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Original review at TVGuide
TV Guide review
Perfect Understanding (1933)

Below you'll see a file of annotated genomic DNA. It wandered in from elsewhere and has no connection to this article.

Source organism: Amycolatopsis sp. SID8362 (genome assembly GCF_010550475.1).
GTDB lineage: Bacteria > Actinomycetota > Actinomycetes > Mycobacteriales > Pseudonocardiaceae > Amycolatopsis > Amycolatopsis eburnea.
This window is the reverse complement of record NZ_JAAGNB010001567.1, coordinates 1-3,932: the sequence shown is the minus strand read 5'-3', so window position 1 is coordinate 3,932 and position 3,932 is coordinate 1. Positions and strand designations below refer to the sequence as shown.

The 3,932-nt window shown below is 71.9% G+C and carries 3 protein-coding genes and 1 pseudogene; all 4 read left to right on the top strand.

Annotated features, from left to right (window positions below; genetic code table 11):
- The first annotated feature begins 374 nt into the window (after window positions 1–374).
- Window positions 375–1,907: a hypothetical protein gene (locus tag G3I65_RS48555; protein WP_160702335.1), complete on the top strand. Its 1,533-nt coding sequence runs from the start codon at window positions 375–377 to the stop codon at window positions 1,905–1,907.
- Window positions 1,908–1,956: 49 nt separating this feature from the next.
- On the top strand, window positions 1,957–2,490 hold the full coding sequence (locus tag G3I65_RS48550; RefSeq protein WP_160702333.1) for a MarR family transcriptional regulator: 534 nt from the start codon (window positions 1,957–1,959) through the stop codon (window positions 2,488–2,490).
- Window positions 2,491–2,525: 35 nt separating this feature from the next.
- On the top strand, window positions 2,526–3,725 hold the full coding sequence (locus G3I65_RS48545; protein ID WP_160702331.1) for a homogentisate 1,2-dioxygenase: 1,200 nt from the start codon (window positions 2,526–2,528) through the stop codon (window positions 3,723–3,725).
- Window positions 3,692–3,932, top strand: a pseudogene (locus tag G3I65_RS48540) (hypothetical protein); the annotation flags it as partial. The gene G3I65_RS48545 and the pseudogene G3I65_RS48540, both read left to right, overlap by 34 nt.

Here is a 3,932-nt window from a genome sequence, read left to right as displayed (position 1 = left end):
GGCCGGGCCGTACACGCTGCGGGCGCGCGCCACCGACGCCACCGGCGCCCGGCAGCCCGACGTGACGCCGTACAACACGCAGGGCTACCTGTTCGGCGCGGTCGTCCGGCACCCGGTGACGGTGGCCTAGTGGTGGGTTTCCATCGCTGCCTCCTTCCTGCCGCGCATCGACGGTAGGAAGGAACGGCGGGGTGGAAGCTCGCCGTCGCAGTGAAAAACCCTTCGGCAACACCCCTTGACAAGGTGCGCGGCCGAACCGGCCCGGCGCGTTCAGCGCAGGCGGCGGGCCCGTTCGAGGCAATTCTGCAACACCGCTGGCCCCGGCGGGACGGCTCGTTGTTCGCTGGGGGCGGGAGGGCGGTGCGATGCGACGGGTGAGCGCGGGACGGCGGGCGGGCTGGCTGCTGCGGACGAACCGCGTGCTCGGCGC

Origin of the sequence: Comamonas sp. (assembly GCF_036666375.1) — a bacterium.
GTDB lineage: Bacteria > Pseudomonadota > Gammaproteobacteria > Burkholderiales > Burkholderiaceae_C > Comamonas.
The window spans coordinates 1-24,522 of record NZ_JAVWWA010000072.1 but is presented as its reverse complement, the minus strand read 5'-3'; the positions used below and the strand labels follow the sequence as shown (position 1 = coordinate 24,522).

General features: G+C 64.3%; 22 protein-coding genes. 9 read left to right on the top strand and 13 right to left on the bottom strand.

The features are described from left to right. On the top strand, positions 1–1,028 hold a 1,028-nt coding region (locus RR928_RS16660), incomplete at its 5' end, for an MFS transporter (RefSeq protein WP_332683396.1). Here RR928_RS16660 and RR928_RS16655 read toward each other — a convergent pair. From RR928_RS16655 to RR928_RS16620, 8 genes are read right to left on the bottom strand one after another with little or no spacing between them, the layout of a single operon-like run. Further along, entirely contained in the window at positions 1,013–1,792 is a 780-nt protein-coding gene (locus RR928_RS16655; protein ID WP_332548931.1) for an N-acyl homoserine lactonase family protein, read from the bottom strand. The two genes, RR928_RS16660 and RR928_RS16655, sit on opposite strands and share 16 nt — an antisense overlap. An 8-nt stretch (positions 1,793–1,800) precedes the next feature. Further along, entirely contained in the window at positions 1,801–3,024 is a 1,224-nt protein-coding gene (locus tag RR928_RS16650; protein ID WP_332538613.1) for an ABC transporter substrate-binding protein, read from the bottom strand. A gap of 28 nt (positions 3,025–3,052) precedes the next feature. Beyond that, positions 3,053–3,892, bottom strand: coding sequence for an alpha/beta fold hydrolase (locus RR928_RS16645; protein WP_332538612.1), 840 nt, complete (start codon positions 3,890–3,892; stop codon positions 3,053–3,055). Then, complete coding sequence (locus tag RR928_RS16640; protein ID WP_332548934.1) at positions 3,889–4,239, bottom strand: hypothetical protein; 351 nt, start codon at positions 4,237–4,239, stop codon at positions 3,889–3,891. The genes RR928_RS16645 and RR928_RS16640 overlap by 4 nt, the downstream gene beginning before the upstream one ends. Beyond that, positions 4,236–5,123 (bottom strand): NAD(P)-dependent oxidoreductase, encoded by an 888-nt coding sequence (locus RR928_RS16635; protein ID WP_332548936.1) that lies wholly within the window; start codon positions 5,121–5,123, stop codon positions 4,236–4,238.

Gloria Swanson had just married Michael Farmer, an Englishman, and had a daughter. When she lost her contract with Joe Schenck, she moved to England, and, having married a British subject, she learned that she could start her own movie company there. She starred in as well as produced this picture (and gave her hubby a part in the proceedings) but it was a total loss, both critically and financially and she even had to sell much of her stock in United Artists in order to complete the picture. Swanson is an American woman on holiday in England when she meets Olivier (sporting a mustache to look older than his 25 years, as Swanson was 32 and looked every bit of it), an English aristocrat. They fall in love and decide to get married but insist on maintaining their own freedom and their own friends. They take a long honeymoon on the Riviera (many of these scenes are of such forced gaiety that they seemed ludicrous to Depression audiences and even more so today), and Swanson comes back to London to get their abode ready. Meanwhile, Olivier is mildly hurt in a speedboat race and taken to Cannes, where he is put up at the villa owned by Swinburne, a married woman who soon falls in love with him. They have a go at it one night, and when Olivier goes home to London, he confesses his sexual transgression to Swanson. She gets even by going to see an admirer, Halliday, and though it looks like she's also strayed, the truth is that she chickens out before anything more serious than a mild flirtation occurs. Olivier is less than understanding of her behavior, and when she tells him that she is expecting, he considers marching out on her but finally recovers from his fit of jealousy and they are united in a clinch. Wearing two hats was not easy for Swanson and her acting shows it. Add that to being a new mother and the constant bickering with her husband and it's easy to see why the picture suffered, despite being neatly shot in London and in the south of France. Fans of Olivier will be disappointed in his role. He was just getting started in movies and had scenes stolen left and right by the mercurial Swanson, who knew her way around cameras.
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